Although the present invention has been described and is hereinafter claimed primarily in terms of copolymers of N-vinyl-S-ethyl-Z-oxazolidinone, itis to be fully understood that equivalent results are obtained when the indicated varieties of copolymers of either N-vinyl-4- ethyl-2-oxazolidinone or N-vinyl4,5-dimethyl-Z-oxazolidinone, or mixtures thereof or of either or both isomers with N-vinyl-S-ethyl-2-oxazolidinone, are prepared and utilized as the VO-E copolymers contemplated herein. Hence, such obvious copolymeric equivalents are intended to be read upon and are deemed, as falling within the scope and purview of the hereto appended claims.

What is claimed is:

1. A normally solid copolymer consisting essentially of between about 1 and 99 weight percent, based on the weight of the copolymer, of copolymerized N-vinyl-S- ethyl-2-oxazolidinone with from about 99 and 1 weight percent, based on the weight of the copolymer, of a copolymerized monomer selected from the group consisting of N-vinyl-Z-pyrrolidone, N-vinyl-Z-piperidone, N-vinyl-Z-caprolactam, N-vinyl-succinimide, N-vinyl-3- morpholinone, and their mixtures.

2. The copolymer of claim l, containing from about 5 to 95 weight percent of said N-vinyl-S-ethyl-Z-oxazolidinone.

3. A copolymer of N-vinyl-S-ethyl-Z-oxazolidinone and N-vinyl-Z-pyrrolidone according to claim 1.

4. The copolymer of claim 3, containing less than about 40 weight percent of said N-vinyl-5-ethyl-2-oxazolidinone.

5. The copolymer of claim 3, containing from about 1 to 30 weight percent of said N-vinyl-Z-pyrrolidone.

6. The copolymer of claim 1 having a Fikentscher K-value between about 5 and 100.

References Cited in the le of this patent UNITED STATES PATENTS 2,818,399 Drechsel Dec. 31, 1957

Patent Citations
Cited PatentFiling datePublication dateApplicantTitle
US2818399 *Jan 13, 1955Dec 31, 1957American Cyanamid CoEthlenically unsaturated alkyd resin copolymerized with n-vinyl-2-oxazolidone and process for making same
Referenced by
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US3026292 *Jan 7, 1959Mar 20, 1962Dow Chemical CoNu-vinyl-3-morpholinone-polyamie graft copolymer and method of preparing same
US3029213 *Mar 3, 1960Apr 10, 1962Dow Chemical CoFiber-forming graft copolymers of vinyl cyanide on nu-vinyl-3-morpholinone polymer substrates, their preparation and use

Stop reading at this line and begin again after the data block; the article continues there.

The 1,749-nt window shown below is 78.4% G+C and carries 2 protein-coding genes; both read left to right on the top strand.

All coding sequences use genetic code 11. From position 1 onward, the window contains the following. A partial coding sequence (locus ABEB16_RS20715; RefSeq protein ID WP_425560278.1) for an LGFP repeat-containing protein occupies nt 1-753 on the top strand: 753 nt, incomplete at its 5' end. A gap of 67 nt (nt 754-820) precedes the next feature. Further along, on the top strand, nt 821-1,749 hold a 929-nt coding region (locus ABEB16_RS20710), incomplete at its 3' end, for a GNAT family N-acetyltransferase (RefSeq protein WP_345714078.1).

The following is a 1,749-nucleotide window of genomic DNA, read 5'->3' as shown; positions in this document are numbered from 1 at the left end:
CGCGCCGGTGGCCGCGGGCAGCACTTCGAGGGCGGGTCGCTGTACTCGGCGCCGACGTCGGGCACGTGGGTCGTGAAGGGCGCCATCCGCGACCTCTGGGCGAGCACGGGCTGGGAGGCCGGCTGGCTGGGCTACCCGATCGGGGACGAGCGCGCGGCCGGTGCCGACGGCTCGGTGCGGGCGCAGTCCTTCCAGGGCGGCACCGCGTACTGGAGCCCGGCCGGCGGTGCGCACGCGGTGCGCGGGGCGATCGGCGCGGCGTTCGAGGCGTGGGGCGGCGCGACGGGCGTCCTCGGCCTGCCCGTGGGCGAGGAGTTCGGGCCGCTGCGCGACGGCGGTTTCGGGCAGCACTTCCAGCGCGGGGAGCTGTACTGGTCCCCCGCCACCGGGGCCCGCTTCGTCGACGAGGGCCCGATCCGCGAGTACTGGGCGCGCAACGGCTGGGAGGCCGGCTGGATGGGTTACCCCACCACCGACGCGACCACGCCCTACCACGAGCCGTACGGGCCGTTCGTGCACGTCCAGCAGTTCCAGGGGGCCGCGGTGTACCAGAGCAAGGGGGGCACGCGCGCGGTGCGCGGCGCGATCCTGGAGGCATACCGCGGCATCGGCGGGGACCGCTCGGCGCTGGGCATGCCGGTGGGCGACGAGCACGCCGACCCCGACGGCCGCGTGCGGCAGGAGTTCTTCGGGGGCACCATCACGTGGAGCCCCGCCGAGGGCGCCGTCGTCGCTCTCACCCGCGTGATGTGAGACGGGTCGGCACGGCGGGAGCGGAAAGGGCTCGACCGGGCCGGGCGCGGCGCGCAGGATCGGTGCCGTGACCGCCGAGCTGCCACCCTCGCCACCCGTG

US3058950 *Jan 7, 1959Oct 16, 1962Dow Chemical CoGraft copolymers of n-vinyl-3-morpholinone on polyolefin substrates and method of making same
US3065130 *Aug 26, 1960Nov 20, 1962Dow Chemical CoMicrobicidal molecular complexes of chlorine and n-alkyl or n-alkylene cyclic carbamates
US3089818 *Jun 2, 1960May 14, 1963Baxter Laboratories IncWater dispersible antibiotics
US3090766 *Jan 7, 1959May 21, 1963Dow Chemical CoGraft copolymer of a linear polyester condensation product and nu-vinyl-3-morpholinone and process of making same
US3092605 *May 8, 1961Jun 4, 1963Dow Chemical CoCopolymer of a monovinyl ether of a glycol and nu-vinyl-2-oxazolidinone and rubber made by vulcanizing same
US3110548 *Nov 21, 1961Nov 12, 1963Kurashiki Rayon CoShaped articles of mixed polymers and method of manufacturing them
US3133041 *Jan 7, 1959May 12, 1964Dow Chemical CoCompositions comprising graft copolymers of n-vinyl-3-morpholinone on acrylonitrile polymer substrates
US3226372 *Jun 2, 1961Dec 28, 1965Dow Chemical CoNovel heterocyclic compounds and polymers
US3306881 *Jun 6, 1963Feb 28, 1967Gen Aniline & Film CorpMethod of making insoluble polymers of n-vinyl imides
US3341319 *Jul 7, 1960Sep 12, 1967Dow Chemical CoViscous aqueous preparations
US3449339 *Aug 19, 1966Jun 10, 1969Dow Chemical CoPolymeric complexes of saccharin and cyclohexanesulfamic acid
US4123407 *Nov 26, 1976Oct 31, 1978American Optical CorporationHydrophilic contact lens
US4123408 *Nov 26, 1976Oct 31, 1978American Optical CorporationHydrogel contact lens
US4260225 *Jun 18, 1979Apr 7, 1981The Dow Chemical CompanyEnergy saving radiant insulative device
US4533484 *Oct 6, 1983Aug 6, 1985The Dow Chemical CompanyPigments for toiletries
U.S. Classification526/260, 264/78, 526/264, 424/DIG.200, 548/231
Cooperative ClassificationY10S424/02, C08F220/44
European ClassificationC08F26/06D